Texas has the third highest number of EV registrations as per the US Department of Energy in June 2021. Below you will find how the state is supporting electric vehicles (EVs), as well as other factors to consider when buying a new or used EV.
What incentives and programs does Texas have to aid EV adoption?
Federal and State Incentives
When deciding to invest in a new or used electric vehicle, it is useful to consider what incentives and credits are available. First, Texans can use the federal EV tax credit, for up to $7,500. This credit, however, has a cap for each vehicle manufacturer. Both Tesla (the most popular EV manufacturer in the state) and General Motors have reached this cap. Texas also has a light-duty motor vehicle incentive program, which offers up to a $2500 rebate for battery-electric vehicles (BEVs)
Utility and Private Incentives
Texas has an extensive network of private and municipal utility companies. Many have similar incentives, but details for major areas are listed below.
Lastly, an EV will cost less to maintain and “fuel” over time. Texas’ electric utility prices are over 2 times cheaper than gasoline fuel. Maintenance for EVs is also much simpler and therefore cheaper than traditional internal combustion engine vehicles. There are fewer moving parts, no oil changes, and the regenerative braking feature of EVs (charges battery while braking) leads to less frequent brake pad changes.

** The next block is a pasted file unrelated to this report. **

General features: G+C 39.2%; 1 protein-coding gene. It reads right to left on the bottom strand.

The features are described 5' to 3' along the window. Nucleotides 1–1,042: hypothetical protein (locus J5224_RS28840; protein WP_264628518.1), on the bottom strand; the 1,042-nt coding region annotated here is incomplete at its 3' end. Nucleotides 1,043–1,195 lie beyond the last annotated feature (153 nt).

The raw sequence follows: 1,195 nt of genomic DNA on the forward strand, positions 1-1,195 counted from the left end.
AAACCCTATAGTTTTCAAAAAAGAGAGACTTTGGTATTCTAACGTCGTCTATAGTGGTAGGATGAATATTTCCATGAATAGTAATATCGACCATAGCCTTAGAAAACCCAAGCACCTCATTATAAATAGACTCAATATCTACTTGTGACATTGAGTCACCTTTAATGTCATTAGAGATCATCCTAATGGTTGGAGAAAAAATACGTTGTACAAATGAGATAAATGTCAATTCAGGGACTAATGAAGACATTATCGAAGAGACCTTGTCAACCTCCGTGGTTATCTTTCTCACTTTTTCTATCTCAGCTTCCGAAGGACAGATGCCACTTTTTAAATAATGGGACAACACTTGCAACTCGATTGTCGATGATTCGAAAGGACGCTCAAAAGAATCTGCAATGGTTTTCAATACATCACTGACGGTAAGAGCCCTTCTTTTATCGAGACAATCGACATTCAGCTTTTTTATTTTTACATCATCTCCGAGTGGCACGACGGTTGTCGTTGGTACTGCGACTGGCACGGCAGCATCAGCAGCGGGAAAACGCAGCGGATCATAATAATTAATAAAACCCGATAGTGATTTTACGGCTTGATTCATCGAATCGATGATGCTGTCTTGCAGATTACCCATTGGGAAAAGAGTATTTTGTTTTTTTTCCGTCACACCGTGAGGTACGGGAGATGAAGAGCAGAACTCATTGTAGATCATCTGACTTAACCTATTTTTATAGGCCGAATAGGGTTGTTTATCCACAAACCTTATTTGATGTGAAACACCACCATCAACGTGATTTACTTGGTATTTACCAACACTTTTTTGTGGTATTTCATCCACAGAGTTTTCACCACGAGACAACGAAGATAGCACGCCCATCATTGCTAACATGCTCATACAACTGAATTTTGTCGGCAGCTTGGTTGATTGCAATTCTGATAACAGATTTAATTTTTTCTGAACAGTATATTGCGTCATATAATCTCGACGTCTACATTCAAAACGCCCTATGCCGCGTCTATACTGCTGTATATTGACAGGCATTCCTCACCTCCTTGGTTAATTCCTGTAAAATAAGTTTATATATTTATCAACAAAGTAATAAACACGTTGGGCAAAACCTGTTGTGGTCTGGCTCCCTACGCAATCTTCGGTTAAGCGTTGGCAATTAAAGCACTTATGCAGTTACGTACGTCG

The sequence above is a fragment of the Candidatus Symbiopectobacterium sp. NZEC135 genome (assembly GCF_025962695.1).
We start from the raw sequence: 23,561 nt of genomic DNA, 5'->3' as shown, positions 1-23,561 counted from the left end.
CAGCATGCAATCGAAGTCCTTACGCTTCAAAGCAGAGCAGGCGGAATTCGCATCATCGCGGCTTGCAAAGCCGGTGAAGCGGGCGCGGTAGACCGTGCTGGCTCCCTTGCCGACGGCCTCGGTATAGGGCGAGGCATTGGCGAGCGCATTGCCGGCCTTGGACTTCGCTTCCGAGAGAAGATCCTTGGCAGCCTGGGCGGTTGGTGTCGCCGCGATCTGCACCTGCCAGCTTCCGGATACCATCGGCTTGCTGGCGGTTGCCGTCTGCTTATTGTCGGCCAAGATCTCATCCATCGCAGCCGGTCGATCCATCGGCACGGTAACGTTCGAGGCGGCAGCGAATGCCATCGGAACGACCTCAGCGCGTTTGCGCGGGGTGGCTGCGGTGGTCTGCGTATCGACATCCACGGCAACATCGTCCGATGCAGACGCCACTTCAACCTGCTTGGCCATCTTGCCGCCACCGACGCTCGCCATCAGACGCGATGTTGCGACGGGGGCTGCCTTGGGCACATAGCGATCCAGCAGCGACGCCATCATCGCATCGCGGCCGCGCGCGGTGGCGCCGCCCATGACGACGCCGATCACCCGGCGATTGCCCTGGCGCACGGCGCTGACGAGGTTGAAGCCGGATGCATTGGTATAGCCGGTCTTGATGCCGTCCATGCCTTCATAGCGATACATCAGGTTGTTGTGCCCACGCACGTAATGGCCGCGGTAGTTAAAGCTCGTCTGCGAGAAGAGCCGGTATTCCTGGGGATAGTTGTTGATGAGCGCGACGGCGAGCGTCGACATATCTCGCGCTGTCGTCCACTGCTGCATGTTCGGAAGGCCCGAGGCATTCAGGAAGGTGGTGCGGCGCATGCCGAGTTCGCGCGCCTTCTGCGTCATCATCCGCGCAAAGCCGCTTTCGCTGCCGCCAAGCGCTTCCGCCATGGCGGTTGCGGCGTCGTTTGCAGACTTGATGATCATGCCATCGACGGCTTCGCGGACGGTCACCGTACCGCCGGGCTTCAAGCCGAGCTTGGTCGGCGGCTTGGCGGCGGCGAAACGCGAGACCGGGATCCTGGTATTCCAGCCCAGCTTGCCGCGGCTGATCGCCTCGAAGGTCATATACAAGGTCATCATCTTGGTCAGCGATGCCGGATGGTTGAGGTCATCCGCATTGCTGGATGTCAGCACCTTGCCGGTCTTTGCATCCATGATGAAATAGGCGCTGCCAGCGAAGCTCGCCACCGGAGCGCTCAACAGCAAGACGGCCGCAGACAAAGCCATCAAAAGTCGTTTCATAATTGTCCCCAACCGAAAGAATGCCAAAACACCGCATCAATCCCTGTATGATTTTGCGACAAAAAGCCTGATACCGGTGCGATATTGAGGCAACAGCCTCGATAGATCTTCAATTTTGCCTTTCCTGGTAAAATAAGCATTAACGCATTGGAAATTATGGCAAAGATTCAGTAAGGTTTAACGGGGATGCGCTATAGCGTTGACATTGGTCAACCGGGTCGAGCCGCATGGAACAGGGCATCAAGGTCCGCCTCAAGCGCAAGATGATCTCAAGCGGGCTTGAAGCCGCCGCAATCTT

Climate and Terrain
Mild temperatures are optimal for EV battery performance and longevity. Li-ion batteries perform best between 60°F/15°C and 95°F/35°C. At extreme high temperatures, material degradation takes place, which causes permanent capacity loss. Vehicles that spend an extended amount of time in high temperatures will need battery replacements sooner. Texas’ climate ranges from semi-arid to sub-tropical. The figure below shows the average temperature over the entire year. Typically, most of the state is experiencing weather within the ideal temperature window. However, because Texas can have many days above 95°F, it is recommended to store EVs in shady areas or garages when possible. It is also worth noting that at hot and cold temperature extremes, drivers will be using climate control. The vehicle heating and air conditioning is also powered by the battery on-board, limiting the range for that trip.